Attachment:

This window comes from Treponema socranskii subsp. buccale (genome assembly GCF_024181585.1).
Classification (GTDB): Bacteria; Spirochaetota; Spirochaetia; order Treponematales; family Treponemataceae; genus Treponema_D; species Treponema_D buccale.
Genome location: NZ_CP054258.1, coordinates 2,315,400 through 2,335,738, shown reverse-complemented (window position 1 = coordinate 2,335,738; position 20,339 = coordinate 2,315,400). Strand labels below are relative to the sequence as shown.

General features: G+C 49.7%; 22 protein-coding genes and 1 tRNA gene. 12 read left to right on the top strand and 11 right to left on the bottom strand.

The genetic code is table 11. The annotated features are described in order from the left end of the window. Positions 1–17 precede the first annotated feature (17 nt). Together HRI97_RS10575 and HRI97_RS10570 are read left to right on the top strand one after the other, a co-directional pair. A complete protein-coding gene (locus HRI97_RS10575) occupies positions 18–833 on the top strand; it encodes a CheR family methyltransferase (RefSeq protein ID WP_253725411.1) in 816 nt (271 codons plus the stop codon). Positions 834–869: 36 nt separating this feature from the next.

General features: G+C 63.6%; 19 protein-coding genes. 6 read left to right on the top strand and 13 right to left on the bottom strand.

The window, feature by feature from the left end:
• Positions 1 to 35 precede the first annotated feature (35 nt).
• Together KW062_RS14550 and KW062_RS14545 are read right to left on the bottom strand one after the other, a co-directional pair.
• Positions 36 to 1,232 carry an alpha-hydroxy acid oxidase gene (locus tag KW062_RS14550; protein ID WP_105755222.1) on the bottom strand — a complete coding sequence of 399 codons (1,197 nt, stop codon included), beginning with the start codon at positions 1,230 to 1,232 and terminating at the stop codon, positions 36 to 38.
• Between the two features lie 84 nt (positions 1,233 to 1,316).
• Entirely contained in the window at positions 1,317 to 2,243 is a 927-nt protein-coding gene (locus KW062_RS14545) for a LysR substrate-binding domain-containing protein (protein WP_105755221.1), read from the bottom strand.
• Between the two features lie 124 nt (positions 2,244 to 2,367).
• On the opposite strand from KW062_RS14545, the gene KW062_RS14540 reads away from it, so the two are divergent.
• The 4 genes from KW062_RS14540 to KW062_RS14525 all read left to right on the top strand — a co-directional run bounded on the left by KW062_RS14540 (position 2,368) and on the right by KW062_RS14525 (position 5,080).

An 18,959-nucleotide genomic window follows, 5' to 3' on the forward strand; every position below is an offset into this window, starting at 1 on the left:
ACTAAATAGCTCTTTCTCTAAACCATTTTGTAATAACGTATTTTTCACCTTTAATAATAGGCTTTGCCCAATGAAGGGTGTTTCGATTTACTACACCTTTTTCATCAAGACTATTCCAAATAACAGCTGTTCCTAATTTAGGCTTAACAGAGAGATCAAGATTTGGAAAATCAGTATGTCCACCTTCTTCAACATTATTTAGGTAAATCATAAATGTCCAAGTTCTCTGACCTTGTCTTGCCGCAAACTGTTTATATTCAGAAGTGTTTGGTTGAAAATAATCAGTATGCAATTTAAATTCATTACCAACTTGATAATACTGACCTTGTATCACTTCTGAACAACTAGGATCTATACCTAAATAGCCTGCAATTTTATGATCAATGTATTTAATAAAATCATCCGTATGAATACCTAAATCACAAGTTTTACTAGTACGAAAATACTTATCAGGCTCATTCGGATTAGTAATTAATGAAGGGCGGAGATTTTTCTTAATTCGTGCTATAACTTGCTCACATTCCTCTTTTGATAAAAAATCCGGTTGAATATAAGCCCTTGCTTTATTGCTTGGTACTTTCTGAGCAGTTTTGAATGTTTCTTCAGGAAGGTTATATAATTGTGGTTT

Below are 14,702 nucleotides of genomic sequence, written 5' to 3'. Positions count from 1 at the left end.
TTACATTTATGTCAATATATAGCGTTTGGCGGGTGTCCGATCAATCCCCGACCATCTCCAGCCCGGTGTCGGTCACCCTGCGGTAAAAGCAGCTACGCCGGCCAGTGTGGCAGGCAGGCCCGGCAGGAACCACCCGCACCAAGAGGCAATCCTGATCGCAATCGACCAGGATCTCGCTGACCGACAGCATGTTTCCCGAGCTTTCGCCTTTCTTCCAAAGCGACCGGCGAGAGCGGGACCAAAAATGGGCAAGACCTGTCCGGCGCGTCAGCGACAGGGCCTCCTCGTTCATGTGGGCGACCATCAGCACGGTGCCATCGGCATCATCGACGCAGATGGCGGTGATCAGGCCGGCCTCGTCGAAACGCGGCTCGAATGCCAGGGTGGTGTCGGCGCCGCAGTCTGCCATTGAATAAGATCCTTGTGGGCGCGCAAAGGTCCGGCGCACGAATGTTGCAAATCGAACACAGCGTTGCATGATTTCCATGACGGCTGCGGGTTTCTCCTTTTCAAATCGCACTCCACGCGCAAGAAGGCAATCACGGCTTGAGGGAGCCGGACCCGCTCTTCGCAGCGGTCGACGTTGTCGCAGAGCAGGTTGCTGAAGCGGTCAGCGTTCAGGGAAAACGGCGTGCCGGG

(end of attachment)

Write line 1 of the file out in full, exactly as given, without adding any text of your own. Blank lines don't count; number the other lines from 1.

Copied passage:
This window comes from Treponema socranskii subsp. buccale (genome assembly GCF_024181585.1).